Educational Articles

  • Navicular 'disease' is really a group of related conditions affecting the navicular bone and associated structures in the foot. There are several possible causes of pain in and around the navicular bone.

  • Osteochondrosis (OCD) is a failure of the bone underlying the smooth articular cartilage inside the joints, i.e. the subchondral bone, to form properly from the skeleton's cartilage template.

  • Phenobarbital is used off label and given by mouth or as an injection to treat seizures or to sedate your pet. Common side effects include sleepiness, increased thirst, urination, and/or appetite. Do not use this medication in pets with liver, lung, or kidney disease or those that are allergic to barbiturates. If a negative reaction occurs, please call your veterinary office.

  • Pituitary pars intermedia dysfunction (PPID, previously known as Equine Cushing's Disease) is a complex condition associated with abnormal function of a small, hormone-producing organ, the pituitary gland, that lies at the base of the brain.

  • Procainamide is used off label and given by mouth or injection to treat abnormal heart rhythms. Side effects may include loss of appetite, vomiting, diarrhea, weakness, low blood pressure, less effective heart beats, and rhythm abnormalities. Do not use in Doberman Pinchers, Boxers, pets that are allergic to it or related drugs, or pets with myasthenia gravis, torsade de pointes, cardiac glycoside intoxication, or heart block. If a negative reaction occurs, please call your veterinary office.

  • Propranolol is given by mouth or injection and is used off-label to treat abnormal heart rhythms. Side effects are not common but may include lack of energy and diarrhea. Do not use in pets that are allergic to it or pets with heart block, heart failure, asthma, or a slow heart rate. If a negative reaction occurs, please call your veterinary office.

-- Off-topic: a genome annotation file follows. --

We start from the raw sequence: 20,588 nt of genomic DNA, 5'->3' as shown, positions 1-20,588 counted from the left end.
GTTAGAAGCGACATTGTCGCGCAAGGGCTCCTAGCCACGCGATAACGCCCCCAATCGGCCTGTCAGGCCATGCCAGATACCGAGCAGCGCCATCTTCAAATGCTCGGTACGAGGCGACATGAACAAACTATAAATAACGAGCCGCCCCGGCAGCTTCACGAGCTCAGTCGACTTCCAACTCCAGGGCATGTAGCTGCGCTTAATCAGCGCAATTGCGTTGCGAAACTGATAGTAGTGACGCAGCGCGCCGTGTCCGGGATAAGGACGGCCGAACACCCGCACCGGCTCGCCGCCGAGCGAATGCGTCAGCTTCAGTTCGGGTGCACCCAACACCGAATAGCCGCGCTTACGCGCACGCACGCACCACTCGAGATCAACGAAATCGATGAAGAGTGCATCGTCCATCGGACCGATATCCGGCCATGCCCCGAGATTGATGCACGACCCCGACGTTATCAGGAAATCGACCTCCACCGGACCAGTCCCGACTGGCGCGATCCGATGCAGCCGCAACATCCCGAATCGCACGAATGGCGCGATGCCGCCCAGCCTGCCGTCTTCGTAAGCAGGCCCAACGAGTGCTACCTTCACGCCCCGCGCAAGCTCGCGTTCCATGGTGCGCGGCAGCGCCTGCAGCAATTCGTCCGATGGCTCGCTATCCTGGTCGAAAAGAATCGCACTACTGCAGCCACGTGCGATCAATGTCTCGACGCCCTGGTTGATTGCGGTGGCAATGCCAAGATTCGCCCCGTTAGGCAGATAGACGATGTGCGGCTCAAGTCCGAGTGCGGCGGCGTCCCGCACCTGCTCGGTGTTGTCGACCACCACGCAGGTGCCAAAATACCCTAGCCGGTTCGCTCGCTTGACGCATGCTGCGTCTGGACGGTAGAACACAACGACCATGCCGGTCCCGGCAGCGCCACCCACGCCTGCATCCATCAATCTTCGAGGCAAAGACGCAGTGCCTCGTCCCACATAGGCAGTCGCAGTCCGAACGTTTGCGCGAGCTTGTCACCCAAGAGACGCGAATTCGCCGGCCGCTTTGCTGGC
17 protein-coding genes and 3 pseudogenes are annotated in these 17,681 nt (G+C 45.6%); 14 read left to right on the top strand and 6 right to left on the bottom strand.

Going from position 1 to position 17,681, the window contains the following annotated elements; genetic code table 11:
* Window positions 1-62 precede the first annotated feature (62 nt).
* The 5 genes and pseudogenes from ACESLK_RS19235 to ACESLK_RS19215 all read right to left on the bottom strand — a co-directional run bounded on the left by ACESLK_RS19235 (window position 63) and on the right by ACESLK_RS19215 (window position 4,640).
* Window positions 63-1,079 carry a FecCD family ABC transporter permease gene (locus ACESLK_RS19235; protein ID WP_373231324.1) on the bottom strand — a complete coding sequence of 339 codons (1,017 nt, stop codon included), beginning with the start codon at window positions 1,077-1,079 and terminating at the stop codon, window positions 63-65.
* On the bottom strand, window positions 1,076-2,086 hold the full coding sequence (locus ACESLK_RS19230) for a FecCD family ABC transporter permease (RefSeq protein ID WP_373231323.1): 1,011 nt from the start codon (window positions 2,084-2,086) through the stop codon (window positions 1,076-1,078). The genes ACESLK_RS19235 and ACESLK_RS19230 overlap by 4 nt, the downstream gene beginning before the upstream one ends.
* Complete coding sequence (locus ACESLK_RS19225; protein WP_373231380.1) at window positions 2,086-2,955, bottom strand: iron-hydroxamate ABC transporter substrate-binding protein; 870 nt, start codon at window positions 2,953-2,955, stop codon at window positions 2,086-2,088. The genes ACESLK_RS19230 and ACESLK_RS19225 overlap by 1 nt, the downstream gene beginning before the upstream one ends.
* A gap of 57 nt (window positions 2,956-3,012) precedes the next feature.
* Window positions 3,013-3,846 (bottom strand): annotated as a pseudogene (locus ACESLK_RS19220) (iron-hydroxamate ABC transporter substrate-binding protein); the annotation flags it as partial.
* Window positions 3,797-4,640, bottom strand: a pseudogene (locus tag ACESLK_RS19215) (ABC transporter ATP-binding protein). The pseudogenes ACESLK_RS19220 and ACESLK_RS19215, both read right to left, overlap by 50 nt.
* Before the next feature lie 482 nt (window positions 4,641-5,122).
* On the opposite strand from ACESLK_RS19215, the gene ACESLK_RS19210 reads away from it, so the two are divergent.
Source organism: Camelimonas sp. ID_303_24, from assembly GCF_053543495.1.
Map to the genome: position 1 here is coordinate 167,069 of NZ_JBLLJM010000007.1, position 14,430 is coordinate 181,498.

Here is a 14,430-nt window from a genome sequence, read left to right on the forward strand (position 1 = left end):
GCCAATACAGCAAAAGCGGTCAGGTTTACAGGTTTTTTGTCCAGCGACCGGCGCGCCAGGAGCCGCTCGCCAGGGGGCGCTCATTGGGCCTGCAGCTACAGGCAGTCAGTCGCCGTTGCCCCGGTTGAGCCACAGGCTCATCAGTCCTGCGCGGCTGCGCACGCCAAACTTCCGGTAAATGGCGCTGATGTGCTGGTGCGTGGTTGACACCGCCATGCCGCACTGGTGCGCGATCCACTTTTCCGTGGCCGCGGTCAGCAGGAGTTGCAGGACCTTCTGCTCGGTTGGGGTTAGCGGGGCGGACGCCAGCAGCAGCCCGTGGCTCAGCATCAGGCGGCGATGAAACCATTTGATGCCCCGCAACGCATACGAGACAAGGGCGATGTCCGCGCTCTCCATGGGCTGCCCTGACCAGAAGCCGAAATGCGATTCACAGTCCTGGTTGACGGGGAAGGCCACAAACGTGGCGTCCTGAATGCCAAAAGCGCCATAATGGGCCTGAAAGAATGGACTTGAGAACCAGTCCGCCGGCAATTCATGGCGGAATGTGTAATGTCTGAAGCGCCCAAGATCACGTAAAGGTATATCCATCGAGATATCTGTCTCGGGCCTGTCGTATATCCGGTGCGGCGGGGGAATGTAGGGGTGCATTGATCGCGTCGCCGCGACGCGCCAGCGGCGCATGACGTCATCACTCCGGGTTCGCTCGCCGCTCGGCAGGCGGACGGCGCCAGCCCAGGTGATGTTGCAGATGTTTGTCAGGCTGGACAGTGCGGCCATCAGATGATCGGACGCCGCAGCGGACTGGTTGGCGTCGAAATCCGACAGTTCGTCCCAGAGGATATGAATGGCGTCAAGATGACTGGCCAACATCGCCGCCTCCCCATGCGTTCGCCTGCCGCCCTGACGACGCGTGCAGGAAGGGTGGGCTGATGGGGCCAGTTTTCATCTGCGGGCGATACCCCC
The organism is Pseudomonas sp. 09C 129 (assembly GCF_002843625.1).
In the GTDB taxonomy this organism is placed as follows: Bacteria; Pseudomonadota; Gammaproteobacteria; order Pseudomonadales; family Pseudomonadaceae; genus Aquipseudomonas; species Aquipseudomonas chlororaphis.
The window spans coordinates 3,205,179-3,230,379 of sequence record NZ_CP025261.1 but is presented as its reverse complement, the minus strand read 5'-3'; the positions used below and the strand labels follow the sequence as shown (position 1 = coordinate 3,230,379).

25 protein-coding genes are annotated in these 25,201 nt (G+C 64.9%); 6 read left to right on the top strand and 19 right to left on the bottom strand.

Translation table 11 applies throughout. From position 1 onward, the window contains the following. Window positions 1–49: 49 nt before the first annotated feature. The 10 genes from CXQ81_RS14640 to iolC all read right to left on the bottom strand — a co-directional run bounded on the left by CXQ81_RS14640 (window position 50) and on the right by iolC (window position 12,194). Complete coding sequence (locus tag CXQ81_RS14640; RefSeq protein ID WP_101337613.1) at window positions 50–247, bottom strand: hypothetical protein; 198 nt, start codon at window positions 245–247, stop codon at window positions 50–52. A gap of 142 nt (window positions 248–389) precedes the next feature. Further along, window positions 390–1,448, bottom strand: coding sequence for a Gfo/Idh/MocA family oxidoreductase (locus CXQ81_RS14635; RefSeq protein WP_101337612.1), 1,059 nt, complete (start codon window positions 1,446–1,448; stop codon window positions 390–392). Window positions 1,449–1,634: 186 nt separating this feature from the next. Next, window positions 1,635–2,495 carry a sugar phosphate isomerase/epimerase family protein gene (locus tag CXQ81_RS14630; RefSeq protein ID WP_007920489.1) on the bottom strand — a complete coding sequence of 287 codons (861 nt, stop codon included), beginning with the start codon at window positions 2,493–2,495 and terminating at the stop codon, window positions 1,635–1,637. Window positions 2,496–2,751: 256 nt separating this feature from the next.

• The horse's hoof is a very complex structure. The tough outer wall surrounds layers of sensitive laminae ('leaves') that support, nourish with blood and, in turn, cover the underlying pedal bone.

  • Infection in the foot is by far, the most common cause of acute (sudden), single-leg lameness in the horse. Infection results in painful inflammation and pus (abscess) formation.

  • Quittor is an old term for a condition that involves death and destruction (necrosis) of the collateral cartilages of the foot (see our information sheet on sidebones), following an infection in the foot (see our information sheet on pus in the foot).

  • Ragwort is a tall plant with yellow flowers. Its scientific name is Senecio jacobea and it contains a poison (toxin) that is also found in some other plants, such as Lantana and some Heliotropes.